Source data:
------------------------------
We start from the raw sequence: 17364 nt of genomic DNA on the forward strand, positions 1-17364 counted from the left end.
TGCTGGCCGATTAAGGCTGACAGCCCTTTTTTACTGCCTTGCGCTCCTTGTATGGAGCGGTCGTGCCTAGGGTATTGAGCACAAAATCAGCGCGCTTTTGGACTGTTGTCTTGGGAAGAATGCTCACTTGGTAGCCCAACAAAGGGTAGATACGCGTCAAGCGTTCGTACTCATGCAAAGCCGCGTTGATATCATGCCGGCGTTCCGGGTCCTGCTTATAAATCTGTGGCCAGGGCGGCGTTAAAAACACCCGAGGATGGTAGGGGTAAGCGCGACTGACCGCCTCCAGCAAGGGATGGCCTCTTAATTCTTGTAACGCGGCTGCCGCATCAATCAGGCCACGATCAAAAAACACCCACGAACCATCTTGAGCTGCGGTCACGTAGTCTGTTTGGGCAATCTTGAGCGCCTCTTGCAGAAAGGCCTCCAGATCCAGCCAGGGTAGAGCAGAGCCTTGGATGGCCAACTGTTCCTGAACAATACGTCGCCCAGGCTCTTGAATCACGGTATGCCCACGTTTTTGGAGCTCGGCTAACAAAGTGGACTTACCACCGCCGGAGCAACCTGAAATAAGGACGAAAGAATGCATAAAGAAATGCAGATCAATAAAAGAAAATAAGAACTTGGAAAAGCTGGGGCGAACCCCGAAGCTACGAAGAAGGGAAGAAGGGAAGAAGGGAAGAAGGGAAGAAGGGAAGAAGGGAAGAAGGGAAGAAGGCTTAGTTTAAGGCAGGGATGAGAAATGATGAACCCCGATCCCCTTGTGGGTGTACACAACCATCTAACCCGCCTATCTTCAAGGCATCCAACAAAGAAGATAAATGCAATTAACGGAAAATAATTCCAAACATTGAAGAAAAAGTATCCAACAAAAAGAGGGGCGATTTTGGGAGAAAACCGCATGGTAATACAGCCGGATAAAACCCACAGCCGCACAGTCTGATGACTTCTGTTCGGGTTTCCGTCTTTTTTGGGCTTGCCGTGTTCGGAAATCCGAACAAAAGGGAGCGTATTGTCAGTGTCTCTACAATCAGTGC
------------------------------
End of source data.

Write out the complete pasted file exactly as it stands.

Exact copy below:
We start from the raw sequence: 17364 nt of genomic DNA on the forward strand, positions 1-17364 counted from the left end.
TGCTGGCCGATTAAGGCTGACAGCCCTTTTTTACTGCCTTGCGCTCCTTGTATGGAGCGGTCGTGCCTAGGGTATTGAGCACAAAATCAGCGCGCTTTTGGACTGTTGTCTTGGGAAGAATGCTCACTTGGTAGCCCAACAAAGGGTAGATACGCGTCAAGCGTTCGTACTCATGCAAAGCCGCGTTGATATCATGCCGGCGTTCCGGGTCCTGCTTATAAATCTGTGGCCAGGGCGGCGTTAAAAACACCCGAGGATGGTAGGGGTAAGCGCGACTGACCGCCTCCAGCAAGGGATGGCCTCTTAATTCTTGTAACGCGGCTGCCGCATCAATCAGGCCACGATCAAAAAACACCCACGAACCATCTTGAGCTGCGGTCACGTAGTCTGTTTGGGCAATCTTGAGCGCCTCTTGCAGAAAGGCCTCCAGATCCAGCCAGGGTAGAGCAGAGCCTTGGATGGCCAACTGTTCCTGAACAATACGTCGCCCAGGCTCTTGAATCACGGTATGCCCACGTTTTTGGAGCTCGGCTAACAAAGTGGACTTACCACCGCCGGAGCAACCTGAAATAAGGACGAAAGAATGCATAAAGAAATGCAGATCAATAAAAGAAAATAAGAACTTGGAAAAGCTGGGGCGAACCCCGAAGCTACGAAGAAGGGAAGAAGGGAAGAAGGGAAGAAGGGAAGAAGGGAAGAAGGGAAGAAGGGAAGAAGGCTTAGTTTAAGGCAGGGATGAGAAATGATGAACCCCGATCCCCTTGTGGGTGTACACAACCATCTAACCCGCCTATCTTCAAGGCATCCAACAAAGAAGATAAATGCAATTAACGGAAAATAATTCCAAACATTGAAGAAAAAGTATCCAACAAAAAGAGGGGCGATTTTGGGAGAAAACCGCATGGTAATACAGCCGGATAAAACCCACAGCCGCACAGTCTGATGACTTCTGTTCGGGTTTCCGTCTTTTTTGGGCTTGCCGTGTTCGGAAATCCGAACAAAAGGGAGCGTATTGTCAGTGTCTCTACAATCAGTGC